« Last Edit: January 02, 2014, 01:55:56 pm by Jonathan Kok »
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Tamar Ghobria

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Re: Projector Setup
« Reply #3 on: January 02, 2014, 02:11:48 pm »

This is your friend:

Unless your laptop is going to be the only source shown on the projector, then using your laptop might not result in the perfect image, as the projector may not fill the screen with it. Better to use the built-in test grid, if it has one, or just the 'no image' screen, if it doesn't (you may have to change a setting to get a color on the 'no image' screen).
First and foremost, put the projector in the right place to begin with. This means math. Remember, the LENS has to be centre to the screen; NOT the projector. For common projectors, this means the projector is placed 2-3" off-centre. Good projectors will have a good manual detailing the vertical position of the projector, usually as a ratio to the screen size. If you screw this up, and the projector doesn't have lens shift, then you're gonna have a fight. If you DO get this correct, then it's just a matter of leveling the projector with, well...a level. Some minor tweaks, and done. If you have to keystone, you've failed at positioning the projector.
For general purposes:
If the top/bottom aren't parallel with the screen, then your YAW (left/right turn) is not correct.
If the top/bottom ARE parallel, but the left/right are NOT, but are mirror images in slope, then your PITCH is not correct (front/back tilt).
If the top/bottom ARE parallel, but the left/right are NOT, AND are NOT mirror images of each other, then your ROLL is not correct (left/right tilt). Which is a fun one, as you'll have to adjust both roll and yaw to fix it.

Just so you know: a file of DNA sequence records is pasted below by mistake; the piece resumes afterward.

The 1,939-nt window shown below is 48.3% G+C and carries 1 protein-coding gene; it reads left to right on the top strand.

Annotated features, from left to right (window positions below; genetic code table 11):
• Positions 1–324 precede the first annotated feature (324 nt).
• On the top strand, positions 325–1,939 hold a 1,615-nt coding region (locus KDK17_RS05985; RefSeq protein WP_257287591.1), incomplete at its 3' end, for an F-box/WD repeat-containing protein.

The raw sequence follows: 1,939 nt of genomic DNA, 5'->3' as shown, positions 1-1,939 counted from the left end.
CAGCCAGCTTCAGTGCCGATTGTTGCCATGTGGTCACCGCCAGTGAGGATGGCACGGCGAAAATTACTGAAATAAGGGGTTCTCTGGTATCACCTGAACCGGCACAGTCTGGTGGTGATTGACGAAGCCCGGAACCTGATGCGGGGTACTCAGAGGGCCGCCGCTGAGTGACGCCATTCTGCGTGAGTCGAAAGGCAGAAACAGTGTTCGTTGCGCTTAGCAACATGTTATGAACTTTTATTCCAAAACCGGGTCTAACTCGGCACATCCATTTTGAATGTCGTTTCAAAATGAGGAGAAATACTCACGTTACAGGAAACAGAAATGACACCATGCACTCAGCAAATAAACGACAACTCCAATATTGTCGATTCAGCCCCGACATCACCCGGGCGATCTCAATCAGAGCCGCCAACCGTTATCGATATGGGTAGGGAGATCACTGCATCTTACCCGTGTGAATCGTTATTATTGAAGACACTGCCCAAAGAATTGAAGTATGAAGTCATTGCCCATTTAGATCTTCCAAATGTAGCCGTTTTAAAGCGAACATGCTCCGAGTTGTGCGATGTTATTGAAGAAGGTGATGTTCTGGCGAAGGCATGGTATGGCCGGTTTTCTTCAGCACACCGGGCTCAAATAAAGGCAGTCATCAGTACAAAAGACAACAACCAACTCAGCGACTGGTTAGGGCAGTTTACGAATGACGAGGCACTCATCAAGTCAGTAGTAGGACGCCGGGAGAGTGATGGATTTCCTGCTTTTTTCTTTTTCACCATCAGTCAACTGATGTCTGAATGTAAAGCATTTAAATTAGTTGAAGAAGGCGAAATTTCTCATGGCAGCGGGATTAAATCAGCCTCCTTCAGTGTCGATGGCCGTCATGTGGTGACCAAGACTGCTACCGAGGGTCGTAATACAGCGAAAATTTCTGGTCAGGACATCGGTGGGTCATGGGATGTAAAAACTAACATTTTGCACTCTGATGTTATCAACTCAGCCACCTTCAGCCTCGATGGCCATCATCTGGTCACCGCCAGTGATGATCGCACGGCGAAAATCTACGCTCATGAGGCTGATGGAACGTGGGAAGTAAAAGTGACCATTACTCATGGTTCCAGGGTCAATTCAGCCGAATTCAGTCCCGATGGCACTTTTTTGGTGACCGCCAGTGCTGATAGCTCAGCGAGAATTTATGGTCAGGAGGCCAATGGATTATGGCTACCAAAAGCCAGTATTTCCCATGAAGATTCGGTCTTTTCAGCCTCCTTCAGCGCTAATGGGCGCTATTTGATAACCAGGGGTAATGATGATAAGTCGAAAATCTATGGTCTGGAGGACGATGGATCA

I'll usually focus on getting the YAW and ROLL correct first.
As far as ZOOM goes, the image will get larger from the closest point to the screen. This typically means that, when you zoom out, the bottom of the image will barely move down, while the top of the image will move up a whole lot more as you zoom out. Assuming we're not talking about inverted projectors.

As far as installs, the better mounts will have cams and brakes using plastic washers that will make minor adjustments to the projector a lot easier than the cheap ones.


I am running a macbook through a Roland v-40hd which has the zoom and position joysticks directly on the mixer...I never thought of using the grid feature to set the screen...I am also using a projector stand (rear short throw projection) which tilts up...There are ton of variables here...thanks for the feedback
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Mac Kerr

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Re: Projector Setup
« Reply #4 on: January 02, 2014, 02:22:53 pm »


I am running a macbook through a Roland v-40hd which has the zoom and position joysticks directly on the mixer...I never thought of using the grid feature to set the screen...I am also using a projector stand (rear short throw projection) which tilts up...There are ton of variables here...thanks for the feedback

The point of the level is to not tilt the projector. It should be level and positioned within the lens shift limits of the projector, If it is level and you use lens shift you will not need ketstone correction.

Mac
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Jonathan Kok

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Re: Projector Setup
« Reply #5 on: January 02, 2014, 04:28:40 pm »


I am running a macbook through a Roland v-40hd which has the zoom and position joysticks directly on the mixer...I never thought of using the grid feature to set the screen...I am also using a projector stand (rear short throw projection) which tilts up...There are ton of variables here...thanks for the feedback
As Mac says, the projector stand, and projector, should sit LEVEL.
Depending on the projector, it may have to go quite high, as short-throws really limit the lens-shifting capabilities, and you'll lose the corners of the screen as you get to the lens-shift limits. This is more of an issue on swappable-lens projectors; if your projector is built to *only* be a short throw, then it's not as much of an issue. But it still needs to sit level, and vertically in the correct place.
When working with rear short throw, I''ll usually get it close with the projector, then move the screen the last couple of inches. Typically, I'll get the top left, bottom left and bottom right aligned, then move the right side of the screen in/out until the top-right is correct. Trying to get the projector exactly correct is, absolutely, a PITA on short-throws.